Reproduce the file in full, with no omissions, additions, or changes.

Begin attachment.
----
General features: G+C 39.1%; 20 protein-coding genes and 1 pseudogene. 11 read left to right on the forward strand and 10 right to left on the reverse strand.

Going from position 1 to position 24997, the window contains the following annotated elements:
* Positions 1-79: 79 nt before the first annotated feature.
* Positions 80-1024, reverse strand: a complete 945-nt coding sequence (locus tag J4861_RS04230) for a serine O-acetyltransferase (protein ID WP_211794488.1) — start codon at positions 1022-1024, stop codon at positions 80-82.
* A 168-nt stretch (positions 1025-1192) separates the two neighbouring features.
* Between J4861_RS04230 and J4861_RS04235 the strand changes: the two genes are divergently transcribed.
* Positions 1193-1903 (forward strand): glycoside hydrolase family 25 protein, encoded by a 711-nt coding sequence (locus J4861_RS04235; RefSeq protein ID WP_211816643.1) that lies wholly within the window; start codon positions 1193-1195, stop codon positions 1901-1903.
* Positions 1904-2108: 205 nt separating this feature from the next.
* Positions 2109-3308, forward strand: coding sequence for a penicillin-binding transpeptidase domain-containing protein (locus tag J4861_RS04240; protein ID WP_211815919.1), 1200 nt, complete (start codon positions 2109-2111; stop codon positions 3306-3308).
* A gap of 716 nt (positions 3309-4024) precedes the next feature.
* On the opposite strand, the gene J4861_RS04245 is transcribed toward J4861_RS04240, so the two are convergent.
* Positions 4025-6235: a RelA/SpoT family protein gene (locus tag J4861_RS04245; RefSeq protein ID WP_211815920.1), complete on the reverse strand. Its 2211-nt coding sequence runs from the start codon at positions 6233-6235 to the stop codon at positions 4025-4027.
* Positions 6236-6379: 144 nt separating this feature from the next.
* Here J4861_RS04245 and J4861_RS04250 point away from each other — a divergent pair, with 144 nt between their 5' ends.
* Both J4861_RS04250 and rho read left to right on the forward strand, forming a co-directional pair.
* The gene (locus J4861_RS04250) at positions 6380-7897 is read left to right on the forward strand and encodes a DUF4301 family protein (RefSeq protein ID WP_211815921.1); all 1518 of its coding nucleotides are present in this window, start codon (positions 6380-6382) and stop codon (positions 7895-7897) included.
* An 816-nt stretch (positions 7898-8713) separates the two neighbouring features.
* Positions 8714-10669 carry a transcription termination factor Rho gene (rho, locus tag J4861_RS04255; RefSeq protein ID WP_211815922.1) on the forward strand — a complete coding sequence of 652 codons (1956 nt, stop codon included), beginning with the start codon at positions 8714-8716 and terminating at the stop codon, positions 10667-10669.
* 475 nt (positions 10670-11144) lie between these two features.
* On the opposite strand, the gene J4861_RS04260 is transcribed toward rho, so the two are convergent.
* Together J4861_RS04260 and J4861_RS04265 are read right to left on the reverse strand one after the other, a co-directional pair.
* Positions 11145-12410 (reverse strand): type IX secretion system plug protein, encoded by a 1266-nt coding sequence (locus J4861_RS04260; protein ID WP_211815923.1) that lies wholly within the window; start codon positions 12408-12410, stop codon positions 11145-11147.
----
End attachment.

General features: G+C 39.1%; 20 protein-coding genes and 1 pseudogene. 11 read left to right on the forward strand and 10 right to left on the reverse strand.

Going from position 1 to position 24997, the window contains the following annotated elements:
* Positions 1-79: 79 nt before the first annotated feature.
* Positions 80-1024, reverse strand: a complete 945-nt coding sequence (locus tag J4861_RS04230) for a serine O-acetyltransferase (protein ID WP_211794488.1) — start codon at positions 1022-1024, stop codon at positions 80-82.
* A 168-nt stretch (positions 1025-1192) separates the two neighbouring features.
* Between J4861_RS04230 and J4861_RS04235 the strand changes: the two genes are divergently transcribed.
* Positions 1193-1903 (forward strand): glycoside hydrolase family 25 protein, encoded by a 711-nt coding sequence (locus J4861_RS04235; RefSeq protein ID WP_211816643.1) that lies wholly within the window; start codon positions 1193-1195, stop codon positions 1901-1903.
* Positions 1904-2108: 205 nt separating this feature from the next.
* Positions 2109-3308, forward strand: coding sequence for a penicillin-binding transpeptidase domain-containing protein (locus tag J4861_RS04240; protein ID WP_211815919.1), 1200 nt, complete (start codon positions 2109-2111; stop codon positions 3306-3308).
* A gap of 716 nt (positions 3309-4024) precedes the next feature.
* On the opposite strand, the gene J4861_RS04245 is transcribed toward J4861_RS04240, so the two are convergent.
* Positions 4025-6235: a RelA/SpoT family protein gene (locus tag J4861_RS04245; RefSeq protein ID WP_211815920.1), complete on the reverse strand. Its 2211-nt coding sequence runs from the start codon at positions 6233-6235 to the stop codon at positions 4025-4027.
* Positions 6236-6379: 144 nt separating this feature from the next.
* Here J4861_RS04245 and J4861_RS04250 point away from each other — a divergent pair, with 144 nt between their 5' ends.
* Both J4861_RS04250 and rho read left to right on the forward strand, forming a co-directional pair.
* The gene (locus J4861_RS04250) at positions 6380-7897 is read left to right on the forward strand and encodes a DUF4301 family protein (RefSeq protein ID WP_211815921.1); all 1518 of its coding nucleotides are present in this window, start codon (positions 6380-6382) and stop codon (positions 7895-7897) included.
* An 816-nt stretch (positions 7898-8713) separates the two neighbouring features.
* Positions 8714-10669 carry a transcription termination factor Rho gene (rho, locus tag J4861_RS04255; RefSeq protein ID WP_211815922.1) on the forward strand — a complete coding sequence of 652 codons (1956 nt, stop codon included), beginning with the start codon at positions 8714-8716 and terminating at the stop codon, positions 10667-10669.
* 475 nt (positions 10670-11144) lie between these two features.
* On the opposite strand, the gene J4861_RS04260 is transcribed toward rho, so the two are convergent.
* Together J4861_RS04260 and J4861_RS04265 are read right to left on the reverse strand one after the other, a co-directional pair.
* Positions 11145-12410 (reverse strand): type IX secretion system plug protein, encoded by a 1266-nt coding sequence (locus J4861_RS04260; protein ID WP_211815923.1) that lies wholly within the window; start codon positions 12408-12410, stop codon positions 11145-11147.